People call Anonymous a lot of bad words, but hypocritical is seldom one of them. The hacktivist collective's latest Germany-centric crusade against the bigotry and hatred of neo-Nazis is drawing ire from all sides. Codenamed Operation Blitzkrieg (or #OpBlitzkrieg) the project seems mostly focused on exposing the identities of neo-Nazis by posting customer databases on a WikiLeaks-style website called, not-so-creatively, Nazi-Leaks.net. Though Anonymous has been going after neo-Nazi groups for weeks, the operation took off this week thanks to some exposure in the German press and, oddly enough, some heavy criticism for the obvious invasion of privacy.
Ironically, Anonymous is getting in trouble for not respecting anonymity online. One Internet lawyer told Deutsche Welle that the attack on neo-Nazis deserve the public's ire because "It's a misuse of anonymity." The paper's John Blau quotes a few other critics in summing up the backlash:
Simone Rafael from the anti-Nazi Web forum, netz-gegen-nazis.de, said it was good "to remove the (Nazi) filth from the Net for few days." But he criticized the move to publish personal data on the Internet without permission. "If some extreme right-winger were do to this, we'd be furious, too," Rafael told Deutsche in an e-mail. Thomas Hoeren, a legal media professor at the University of Münster referred to the hackers' assault as "mean" and said such "data theft is punishable by law." But the problem, he added, is finding the people because they operate anonymously.
Even the irony is ironic. Besides the increasingly infamous SQL-injection attack they use to bring down websites and even entire networks, Anonymous is probably most famous for d0xing people. (To "d0x" someone is to reveal his or her true identity -- it's a hacker thing.) One of the biggest hacks of 2011 involved releasing the personal details of the gamers in Sony's Playstation Network, and for months now, the Anonymous spinoff group #AntiSec has been tracking down and releasing all kinds of personal details of various law enforcement personnel, from immigration officers in Arizona to pepper-spraying cops in New York City. One could easily make the argument that Anonymous publishing the home address and phone number of some random cop is a pretty unprovoked if despicable thing to do. And even though its technically illegal to threaten a police officer, the collective's not really sparked an ideological debate like the one now bubbling up in Germany for its past d0xing adventures.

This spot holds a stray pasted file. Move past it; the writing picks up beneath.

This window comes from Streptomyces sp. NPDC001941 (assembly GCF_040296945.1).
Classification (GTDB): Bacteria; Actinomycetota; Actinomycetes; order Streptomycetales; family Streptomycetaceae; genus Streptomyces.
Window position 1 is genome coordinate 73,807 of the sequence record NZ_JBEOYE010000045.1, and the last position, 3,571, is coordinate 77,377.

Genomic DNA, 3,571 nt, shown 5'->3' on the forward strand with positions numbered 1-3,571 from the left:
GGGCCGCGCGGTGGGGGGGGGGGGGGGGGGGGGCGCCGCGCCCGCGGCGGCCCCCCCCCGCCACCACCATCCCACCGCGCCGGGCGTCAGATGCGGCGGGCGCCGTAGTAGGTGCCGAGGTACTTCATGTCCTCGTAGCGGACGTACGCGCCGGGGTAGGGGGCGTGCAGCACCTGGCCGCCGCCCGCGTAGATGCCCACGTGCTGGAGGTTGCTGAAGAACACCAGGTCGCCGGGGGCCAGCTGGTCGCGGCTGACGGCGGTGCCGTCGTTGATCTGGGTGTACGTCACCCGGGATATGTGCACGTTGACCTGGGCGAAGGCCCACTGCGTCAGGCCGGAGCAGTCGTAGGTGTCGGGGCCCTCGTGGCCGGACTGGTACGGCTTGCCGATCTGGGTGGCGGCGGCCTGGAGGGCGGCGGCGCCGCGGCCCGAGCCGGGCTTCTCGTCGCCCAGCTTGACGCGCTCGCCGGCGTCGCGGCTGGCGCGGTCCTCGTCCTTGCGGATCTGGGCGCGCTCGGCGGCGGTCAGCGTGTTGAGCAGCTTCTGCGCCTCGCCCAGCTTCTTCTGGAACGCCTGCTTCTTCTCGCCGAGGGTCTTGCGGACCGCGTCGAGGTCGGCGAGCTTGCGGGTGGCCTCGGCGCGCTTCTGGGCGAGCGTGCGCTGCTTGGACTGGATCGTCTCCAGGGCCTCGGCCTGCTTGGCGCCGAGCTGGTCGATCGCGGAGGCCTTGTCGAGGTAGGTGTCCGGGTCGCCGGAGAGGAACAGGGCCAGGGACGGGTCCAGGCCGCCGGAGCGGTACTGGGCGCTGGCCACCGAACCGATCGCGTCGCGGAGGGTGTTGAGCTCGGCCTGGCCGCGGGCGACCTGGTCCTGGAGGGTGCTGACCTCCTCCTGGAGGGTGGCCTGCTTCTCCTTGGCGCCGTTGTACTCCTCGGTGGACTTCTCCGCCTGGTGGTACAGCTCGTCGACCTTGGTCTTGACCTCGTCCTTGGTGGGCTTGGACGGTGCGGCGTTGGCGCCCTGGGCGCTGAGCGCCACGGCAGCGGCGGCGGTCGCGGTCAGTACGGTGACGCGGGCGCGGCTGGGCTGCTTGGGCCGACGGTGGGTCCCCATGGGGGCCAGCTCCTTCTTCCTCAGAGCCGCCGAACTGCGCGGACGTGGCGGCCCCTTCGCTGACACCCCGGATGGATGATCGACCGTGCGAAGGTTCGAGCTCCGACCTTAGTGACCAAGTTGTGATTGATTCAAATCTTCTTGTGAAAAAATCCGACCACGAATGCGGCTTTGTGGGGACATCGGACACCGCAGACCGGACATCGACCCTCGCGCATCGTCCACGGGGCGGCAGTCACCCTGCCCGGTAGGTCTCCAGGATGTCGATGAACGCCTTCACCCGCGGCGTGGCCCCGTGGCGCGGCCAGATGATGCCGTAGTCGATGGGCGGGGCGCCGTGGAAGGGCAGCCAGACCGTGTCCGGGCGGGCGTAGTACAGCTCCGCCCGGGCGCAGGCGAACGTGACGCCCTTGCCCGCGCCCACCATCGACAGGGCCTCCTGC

So what's the big deal auf deutsch? Well, Germany's complicated history of privacy violations for one. Ironically enough -- and we promise that will be the last use of the term "irony" -- the decade or so of Nazi rule and the scrutiny of the Stasi, the secret police in East Germany, scarred the German people in a very specific way. With the collective memory of an era in which the right to privacy didn't exist, Germany is now hyper aware of how it treats this fundamental civil liberty. This is why the fiercest resistance against Facebook's creeping deeper and deeper into its users' data, most recently by launching a facial recognition feature that sparked a pan-European investigation into the company's privacy practices. Germany is a little more sensitive to these issues than its neighbors, but remember: pretty much all of Europe had to suffer through Nazi rule, and the resulting fear of spying.
This doesn't mean that Germany likes neo-Nazis. Actually, it's quite the opposite. But as easy as it is forget, Anonymous's latest critics would argue, bigots are humans too, and humans deserve rights -- even if they use those rights for bigotry. Shaming racists by pulling off their masks goes is old hat, and it remains to be seen if Anonymous's war on neo-Nazis will have the same effect that "Klan buster" Stetson Kennedy's crusade against the Klu Klux Klan a century ago. It seems pretty certain, however, that Germans aren't going to stand for hackers snooping around in their databases. Not that they can do anything to stop Anonymous, you know. Those kids are elusive.
This article is from the archive of our partner The Wire.